Alex Salmond's independence strategy harks back to days before devolution – Ian Swanson
It was like turning the clock back 30 years. Alex Salmond stood at a podium arguing that if an election produced a "super-majority" of Scottish parliamentarians in favour of independence that should trigger immediate negotiations for Scotland to become a separate state.
Just a few days earlier, at the launch of his new Alba party, the former First Minister's message seemed to be that a super-majority would make it impossible for Boris Johnson to resist the demand for another referendum.
But now he was focusing his appeal even more firmly on the fundamentalists in the Yes camp impatient with delay.
When Mr Salmond first won the SNP leadership in 1990, the party's line was that the SNP winning a majority of Scottish seats at Westminster would be a mandate to start talks on independence.
It only switched to promising a referendum ten years later, just before he stepped down as leader.
That change was crucial to the SNP's later success because it allowed people to elect the party to run the country, safe in the knowledge there would be another vote before any move towards leaving the UK.
That allowed the SNP to gain power and win the confidence of voters by proving it was capable of governing and implementing popular and practical policies.
This was Mr Salmond's strategy and it proved a huge success for the Nationalists, ending half a century of Labour dominance and establishing the SNP as the natural party of government, even if it did not convince enough people to vote for independence in 2014.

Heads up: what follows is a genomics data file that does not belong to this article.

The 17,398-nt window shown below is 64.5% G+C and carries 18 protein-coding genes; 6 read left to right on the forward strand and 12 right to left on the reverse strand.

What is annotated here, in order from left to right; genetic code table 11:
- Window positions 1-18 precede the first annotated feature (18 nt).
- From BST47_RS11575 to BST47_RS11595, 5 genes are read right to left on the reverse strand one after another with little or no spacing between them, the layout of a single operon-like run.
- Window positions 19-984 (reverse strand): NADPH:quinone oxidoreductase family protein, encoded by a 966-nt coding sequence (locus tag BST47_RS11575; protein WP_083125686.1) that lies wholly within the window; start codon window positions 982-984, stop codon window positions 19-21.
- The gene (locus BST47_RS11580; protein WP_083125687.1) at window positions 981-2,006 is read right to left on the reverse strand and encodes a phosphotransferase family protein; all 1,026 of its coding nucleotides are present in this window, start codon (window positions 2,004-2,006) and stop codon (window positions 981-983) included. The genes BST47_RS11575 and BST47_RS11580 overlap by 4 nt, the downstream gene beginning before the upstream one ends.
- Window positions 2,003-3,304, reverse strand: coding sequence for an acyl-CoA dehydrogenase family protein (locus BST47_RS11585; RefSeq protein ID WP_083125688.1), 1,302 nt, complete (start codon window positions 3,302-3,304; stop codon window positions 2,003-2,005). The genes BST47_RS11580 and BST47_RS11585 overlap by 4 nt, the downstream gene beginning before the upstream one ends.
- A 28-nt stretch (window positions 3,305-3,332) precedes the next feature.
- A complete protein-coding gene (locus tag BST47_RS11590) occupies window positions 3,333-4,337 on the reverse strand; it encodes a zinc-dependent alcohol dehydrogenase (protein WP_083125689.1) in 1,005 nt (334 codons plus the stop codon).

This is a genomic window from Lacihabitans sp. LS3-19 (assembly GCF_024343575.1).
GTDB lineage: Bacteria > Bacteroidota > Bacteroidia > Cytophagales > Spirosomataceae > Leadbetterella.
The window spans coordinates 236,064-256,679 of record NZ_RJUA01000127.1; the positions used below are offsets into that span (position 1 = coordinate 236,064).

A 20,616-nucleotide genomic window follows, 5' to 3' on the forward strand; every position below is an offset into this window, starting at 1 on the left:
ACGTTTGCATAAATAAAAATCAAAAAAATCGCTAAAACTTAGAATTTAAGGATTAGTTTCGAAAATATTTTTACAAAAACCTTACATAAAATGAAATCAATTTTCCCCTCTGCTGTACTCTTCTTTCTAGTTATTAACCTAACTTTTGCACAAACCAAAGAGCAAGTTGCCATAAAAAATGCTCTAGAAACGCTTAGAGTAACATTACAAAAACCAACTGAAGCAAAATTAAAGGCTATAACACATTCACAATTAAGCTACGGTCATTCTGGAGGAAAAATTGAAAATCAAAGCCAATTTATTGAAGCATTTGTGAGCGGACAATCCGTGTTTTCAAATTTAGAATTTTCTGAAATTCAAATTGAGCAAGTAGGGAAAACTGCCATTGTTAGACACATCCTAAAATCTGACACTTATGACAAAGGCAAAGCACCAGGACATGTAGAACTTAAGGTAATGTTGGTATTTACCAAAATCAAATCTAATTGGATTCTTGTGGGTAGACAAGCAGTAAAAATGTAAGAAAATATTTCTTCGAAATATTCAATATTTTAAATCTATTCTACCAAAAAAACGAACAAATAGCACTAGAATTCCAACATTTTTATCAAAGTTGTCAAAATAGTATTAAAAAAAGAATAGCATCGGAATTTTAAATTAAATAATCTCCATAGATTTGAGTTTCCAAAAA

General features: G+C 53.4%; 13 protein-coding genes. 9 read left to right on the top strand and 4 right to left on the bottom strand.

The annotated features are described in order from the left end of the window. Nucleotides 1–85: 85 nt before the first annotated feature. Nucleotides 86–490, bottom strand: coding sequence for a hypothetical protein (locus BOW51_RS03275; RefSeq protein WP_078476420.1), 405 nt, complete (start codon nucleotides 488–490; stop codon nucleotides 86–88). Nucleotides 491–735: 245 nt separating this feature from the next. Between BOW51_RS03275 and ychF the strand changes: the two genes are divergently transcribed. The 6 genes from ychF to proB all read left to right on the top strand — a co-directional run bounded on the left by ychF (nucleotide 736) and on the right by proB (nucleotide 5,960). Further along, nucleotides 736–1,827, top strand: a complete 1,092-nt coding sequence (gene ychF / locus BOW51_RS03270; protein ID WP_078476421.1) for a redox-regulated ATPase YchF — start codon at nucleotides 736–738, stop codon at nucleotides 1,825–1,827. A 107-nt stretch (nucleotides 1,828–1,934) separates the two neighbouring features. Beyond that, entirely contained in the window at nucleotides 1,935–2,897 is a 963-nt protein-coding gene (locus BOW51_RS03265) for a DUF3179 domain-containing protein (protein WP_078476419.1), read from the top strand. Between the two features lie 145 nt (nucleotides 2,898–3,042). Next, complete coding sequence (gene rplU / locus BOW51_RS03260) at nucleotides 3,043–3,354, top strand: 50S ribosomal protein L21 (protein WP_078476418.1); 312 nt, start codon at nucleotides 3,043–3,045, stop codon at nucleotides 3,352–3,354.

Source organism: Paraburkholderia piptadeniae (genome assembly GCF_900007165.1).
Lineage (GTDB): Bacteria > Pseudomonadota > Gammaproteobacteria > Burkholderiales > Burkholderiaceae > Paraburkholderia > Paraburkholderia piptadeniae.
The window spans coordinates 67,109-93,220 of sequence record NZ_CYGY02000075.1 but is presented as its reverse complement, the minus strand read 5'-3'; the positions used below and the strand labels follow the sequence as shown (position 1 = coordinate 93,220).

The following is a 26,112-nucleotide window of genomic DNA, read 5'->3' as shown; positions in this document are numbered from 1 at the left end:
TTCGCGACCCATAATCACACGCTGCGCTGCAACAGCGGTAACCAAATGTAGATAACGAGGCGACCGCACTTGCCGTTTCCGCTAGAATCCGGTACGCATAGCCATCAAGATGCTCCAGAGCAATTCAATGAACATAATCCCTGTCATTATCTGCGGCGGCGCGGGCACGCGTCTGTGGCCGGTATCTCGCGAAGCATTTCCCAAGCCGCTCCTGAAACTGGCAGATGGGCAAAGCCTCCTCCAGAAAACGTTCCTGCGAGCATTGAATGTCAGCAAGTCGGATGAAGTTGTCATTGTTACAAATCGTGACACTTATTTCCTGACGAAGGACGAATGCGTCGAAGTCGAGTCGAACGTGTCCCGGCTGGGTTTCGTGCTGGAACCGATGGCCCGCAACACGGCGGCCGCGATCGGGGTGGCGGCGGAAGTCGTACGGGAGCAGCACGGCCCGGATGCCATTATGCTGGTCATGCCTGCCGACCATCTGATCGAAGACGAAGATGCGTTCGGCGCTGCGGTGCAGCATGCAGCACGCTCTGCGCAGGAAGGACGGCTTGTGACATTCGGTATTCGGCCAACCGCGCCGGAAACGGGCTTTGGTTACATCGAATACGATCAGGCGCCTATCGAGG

The idea of using an election result as a mandate to start talks on forming a separate state sounds more likely to scare voters away – although astonishingly one weekend poll claimed 36 per cent of Scots would go even further, saying pro-indy super-majority would justify a unilateral declaration of independence.
The Alba plan to demand negotiations rather than press for a referendum makes it even less likely that there can be any accommodation reached between Mr Salmond and Nicola Sturgeon.
She ridiculed his strategy, saying the idea that if Boris Johnson was refusing an independence referendum despite a parliamentary majority he would somehow agree to independence negotiations without a referendum “just doesn't even pass the first test of credibility”.
Ms Sturgeon still argues the UK government will not be able to resist granting the required section 30 order for a referendum if there is a pro-independence majority at Holyrood after May 6 and there are reports that Tory ministers at Westminster take the same view.
But it is always difficult to guess what this most unpredictable of Prime Ministers will do – he has performed many U-turns but is also ready to defy normal political expectations.
There has even been speculation he might decide to take the initiative and call a referendum himself, holding it amid the job losses and economic turmoil following the pandemic in the hope voters will recoil from more upheaval.
Meanwhile, a damning new report co-written by former senior civil servant Philip Rycroft warns of central government complacency over the future of the Union and a lack of engagement with the devolved administrations.
It seems independence could be hastened as much by the UK government’s carelessness as by the calculations of the rival nationalist camps.